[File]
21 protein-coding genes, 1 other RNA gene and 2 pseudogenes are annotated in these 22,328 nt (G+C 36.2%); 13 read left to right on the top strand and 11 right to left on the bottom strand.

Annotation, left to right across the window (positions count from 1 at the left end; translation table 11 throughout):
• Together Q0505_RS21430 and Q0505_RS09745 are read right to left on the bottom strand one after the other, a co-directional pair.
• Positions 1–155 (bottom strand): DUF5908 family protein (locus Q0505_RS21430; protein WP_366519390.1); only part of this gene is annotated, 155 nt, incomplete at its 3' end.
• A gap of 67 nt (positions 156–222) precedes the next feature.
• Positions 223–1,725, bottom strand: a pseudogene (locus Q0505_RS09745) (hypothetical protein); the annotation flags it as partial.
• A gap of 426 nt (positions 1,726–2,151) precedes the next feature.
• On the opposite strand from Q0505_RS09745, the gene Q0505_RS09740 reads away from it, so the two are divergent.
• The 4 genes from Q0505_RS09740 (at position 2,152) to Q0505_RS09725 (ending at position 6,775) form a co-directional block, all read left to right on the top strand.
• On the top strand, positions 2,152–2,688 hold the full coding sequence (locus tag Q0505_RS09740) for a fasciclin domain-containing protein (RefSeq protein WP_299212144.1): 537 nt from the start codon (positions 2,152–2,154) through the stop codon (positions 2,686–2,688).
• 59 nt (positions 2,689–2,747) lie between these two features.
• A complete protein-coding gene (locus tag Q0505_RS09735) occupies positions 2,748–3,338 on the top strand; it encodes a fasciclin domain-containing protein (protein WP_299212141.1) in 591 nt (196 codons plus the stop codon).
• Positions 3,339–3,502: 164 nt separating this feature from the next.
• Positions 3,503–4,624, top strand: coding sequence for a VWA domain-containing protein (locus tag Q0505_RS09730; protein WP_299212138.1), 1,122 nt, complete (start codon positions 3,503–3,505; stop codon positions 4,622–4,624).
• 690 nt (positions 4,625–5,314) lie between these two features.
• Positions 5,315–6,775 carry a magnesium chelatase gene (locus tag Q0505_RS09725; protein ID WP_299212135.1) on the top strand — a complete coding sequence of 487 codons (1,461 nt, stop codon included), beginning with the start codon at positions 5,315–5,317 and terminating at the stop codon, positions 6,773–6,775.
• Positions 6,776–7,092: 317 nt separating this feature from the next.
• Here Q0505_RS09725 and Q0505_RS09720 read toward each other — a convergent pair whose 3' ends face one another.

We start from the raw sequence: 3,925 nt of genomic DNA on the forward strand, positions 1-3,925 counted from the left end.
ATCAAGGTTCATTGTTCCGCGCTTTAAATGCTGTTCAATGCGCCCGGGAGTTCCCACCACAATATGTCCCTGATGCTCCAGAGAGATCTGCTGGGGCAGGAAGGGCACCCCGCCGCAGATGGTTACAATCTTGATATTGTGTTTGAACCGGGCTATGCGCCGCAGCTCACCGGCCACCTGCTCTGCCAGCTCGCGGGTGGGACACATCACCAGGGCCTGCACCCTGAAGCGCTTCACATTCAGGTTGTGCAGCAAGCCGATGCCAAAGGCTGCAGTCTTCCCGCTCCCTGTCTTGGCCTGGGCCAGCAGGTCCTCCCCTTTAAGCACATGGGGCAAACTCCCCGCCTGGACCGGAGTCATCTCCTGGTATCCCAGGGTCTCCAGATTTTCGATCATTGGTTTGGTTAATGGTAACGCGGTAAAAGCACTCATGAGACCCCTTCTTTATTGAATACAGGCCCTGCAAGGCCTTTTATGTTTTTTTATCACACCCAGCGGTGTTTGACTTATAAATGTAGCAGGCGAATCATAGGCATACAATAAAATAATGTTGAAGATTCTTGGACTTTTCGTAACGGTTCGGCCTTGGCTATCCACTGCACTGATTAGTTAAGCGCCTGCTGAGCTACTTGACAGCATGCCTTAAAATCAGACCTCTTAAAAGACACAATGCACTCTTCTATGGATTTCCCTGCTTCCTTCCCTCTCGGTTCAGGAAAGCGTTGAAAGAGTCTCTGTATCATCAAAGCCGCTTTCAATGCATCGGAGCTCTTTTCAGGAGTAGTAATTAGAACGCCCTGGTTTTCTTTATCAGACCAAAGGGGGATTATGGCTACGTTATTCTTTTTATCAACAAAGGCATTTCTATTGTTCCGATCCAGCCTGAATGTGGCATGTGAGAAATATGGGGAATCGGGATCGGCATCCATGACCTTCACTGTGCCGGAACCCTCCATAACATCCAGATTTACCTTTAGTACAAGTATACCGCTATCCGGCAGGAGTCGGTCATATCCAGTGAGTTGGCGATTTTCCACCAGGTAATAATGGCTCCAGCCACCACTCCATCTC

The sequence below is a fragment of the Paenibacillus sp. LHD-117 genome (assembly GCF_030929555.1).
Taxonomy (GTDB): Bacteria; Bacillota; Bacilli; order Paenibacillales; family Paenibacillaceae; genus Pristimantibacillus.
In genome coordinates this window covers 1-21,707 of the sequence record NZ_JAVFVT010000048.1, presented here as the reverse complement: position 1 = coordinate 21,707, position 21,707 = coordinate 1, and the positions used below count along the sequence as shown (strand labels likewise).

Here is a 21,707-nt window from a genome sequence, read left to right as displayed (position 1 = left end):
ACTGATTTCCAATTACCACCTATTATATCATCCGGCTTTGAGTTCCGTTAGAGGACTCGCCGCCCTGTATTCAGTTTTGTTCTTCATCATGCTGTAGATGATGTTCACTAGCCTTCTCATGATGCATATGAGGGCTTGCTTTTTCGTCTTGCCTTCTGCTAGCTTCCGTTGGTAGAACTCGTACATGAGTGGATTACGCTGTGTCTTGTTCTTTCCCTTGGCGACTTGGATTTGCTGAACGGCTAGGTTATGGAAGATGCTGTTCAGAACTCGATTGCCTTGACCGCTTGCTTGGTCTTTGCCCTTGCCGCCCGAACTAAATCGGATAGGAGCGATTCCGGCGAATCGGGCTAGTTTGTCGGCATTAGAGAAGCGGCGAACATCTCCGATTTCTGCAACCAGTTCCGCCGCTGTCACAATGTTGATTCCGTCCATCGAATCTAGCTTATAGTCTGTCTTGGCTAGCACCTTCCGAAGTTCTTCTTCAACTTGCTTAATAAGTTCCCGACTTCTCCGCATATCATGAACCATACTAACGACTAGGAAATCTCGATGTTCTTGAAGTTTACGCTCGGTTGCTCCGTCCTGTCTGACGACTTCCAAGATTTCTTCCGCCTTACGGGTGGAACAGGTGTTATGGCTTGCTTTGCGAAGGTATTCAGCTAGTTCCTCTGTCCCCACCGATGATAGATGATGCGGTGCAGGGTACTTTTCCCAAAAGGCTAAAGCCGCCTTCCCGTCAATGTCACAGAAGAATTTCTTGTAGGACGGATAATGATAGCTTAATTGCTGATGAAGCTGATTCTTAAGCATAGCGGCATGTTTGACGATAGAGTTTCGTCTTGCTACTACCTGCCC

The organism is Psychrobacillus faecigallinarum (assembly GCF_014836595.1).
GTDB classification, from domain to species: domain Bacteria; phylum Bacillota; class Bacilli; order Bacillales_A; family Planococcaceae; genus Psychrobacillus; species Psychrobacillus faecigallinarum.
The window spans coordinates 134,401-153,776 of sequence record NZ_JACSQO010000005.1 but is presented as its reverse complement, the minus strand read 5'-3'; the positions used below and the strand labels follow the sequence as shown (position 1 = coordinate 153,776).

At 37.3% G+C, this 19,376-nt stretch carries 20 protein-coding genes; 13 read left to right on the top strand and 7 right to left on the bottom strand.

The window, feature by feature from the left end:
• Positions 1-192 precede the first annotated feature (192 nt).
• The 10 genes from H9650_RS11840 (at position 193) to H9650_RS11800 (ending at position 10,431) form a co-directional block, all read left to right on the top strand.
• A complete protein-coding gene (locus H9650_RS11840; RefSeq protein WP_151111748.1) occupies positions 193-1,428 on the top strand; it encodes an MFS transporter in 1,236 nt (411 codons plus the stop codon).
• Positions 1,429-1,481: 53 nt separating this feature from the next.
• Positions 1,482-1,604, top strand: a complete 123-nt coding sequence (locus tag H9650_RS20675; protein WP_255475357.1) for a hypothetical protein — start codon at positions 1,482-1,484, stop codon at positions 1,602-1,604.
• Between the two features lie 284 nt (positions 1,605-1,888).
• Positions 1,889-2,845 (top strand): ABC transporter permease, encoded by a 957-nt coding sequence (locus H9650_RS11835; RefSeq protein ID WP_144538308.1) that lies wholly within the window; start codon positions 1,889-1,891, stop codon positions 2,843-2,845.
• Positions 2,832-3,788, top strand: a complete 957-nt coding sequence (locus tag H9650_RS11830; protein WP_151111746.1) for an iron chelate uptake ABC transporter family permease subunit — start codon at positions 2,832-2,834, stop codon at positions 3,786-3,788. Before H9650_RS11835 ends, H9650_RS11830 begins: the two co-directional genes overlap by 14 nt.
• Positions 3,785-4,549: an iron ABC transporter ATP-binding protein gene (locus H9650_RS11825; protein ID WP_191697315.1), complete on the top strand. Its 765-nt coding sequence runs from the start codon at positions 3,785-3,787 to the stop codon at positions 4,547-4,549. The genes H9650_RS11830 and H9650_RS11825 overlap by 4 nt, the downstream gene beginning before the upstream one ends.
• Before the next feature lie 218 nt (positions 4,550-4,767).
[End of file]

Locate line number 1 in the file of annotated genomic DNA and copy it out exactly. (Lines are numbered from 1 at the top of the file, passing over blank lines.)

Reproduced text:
21 protein-coding genes, 1 other RNA gene and 2 pseudogenes are annotated in these 22,328 nt (G+C 36.2%); 13 read left to right on the top strand and 11 right to left on the bottom strand.